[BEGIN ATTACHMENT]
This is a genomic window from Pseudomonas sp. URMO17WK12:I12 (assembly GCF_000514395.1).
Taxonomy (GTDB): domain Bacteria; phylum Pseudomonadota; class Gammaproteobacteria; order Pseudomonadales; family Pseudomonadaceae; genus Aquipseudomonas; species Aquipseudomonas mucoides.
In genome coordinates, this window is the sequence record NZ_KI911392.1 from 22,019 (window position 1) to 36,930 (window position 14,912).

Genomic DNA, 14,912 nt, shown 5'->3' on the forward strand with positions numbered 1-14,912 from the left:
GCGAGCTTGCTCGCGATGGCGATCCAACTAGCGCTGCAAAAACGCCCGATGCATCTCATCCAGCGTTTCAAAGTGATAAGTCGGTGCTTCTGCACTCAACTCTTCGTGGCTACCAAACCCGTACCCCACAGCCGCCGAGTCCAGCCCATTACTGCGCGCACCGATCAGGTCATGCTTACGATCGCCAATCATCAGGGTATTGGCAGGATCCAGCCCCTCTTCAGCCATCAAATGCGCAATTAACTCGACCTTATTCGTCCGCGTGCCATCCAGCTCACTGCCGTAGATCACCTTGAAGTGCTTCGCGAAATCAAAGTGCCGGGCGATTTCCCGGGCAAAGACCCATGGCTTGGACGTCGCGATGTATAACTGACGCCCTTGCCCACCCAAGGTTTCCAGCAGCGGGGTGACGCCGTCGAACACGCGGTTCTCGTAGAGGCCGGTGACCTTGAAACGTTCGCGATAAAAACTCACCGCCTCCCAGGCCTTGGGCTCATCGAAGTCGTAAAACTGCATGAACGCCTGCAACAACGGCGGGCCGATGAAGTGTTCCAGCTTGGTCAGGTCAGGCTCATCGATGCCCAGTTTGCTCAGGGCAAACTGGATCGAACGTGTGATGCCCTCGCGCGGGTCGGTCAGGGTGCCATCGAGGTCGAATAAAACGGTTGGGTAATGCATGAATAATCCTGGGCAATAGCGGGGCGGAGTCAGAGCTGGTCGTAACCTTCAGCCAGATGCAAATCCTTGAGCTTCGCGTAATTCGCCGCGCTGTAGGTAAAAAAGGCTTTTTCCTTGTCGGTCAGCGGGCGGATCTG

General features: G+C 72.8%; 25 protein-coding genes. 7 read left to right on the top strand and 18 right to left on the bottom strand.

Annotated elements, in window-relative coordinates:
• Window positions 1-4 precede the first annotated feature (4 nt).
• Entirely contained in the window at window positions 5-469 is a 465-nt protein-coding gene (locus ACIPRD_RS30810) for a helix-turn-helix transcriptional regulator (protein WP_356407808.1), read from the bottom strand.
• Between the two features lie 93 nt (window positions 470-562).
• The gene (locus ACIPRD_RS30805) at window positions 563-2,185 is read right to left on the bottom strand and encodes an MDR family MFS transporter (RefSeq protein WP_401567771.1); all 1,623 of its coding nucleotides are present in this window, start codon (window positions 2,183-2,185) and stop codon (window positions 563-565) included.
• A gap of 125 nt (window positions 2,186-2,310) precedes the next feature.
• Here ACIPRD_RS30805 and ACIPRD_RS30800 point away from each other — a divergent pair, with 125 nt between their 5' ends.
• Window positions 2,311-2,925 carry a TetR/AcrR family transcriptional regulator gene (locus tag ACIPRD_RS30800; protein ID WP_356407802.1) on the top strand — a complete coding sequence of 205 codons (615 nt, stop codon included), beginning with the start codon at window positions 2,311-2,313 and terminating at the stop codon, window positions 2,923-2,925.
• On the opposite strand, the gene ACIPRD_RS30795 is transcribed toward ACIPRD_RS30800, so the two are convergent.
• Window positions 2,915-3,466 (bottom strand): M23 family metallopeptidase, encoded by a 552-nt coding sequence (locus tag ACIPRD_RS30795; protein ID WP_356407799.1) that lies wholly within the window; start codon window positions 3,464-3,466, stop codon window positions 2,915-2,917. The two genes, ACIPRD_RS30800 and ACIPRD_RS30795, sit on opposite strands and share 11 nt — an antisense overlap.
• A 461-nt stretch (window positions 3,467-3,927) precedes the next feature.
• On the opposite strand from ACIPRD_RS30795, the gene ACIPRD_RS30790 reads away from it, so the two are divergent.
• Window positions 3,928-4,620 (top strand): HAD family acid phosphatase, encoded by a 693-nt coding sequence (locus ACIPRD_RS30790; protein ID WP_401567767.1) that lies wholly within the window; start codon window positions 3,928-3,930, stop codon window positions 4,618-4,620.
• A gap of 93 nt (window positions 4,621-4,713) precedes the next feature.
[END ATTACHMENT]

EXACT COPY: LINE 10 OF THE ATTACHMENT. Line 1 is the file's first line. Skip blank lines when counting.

• Between the two features lie 93 nt (window positions 470-562).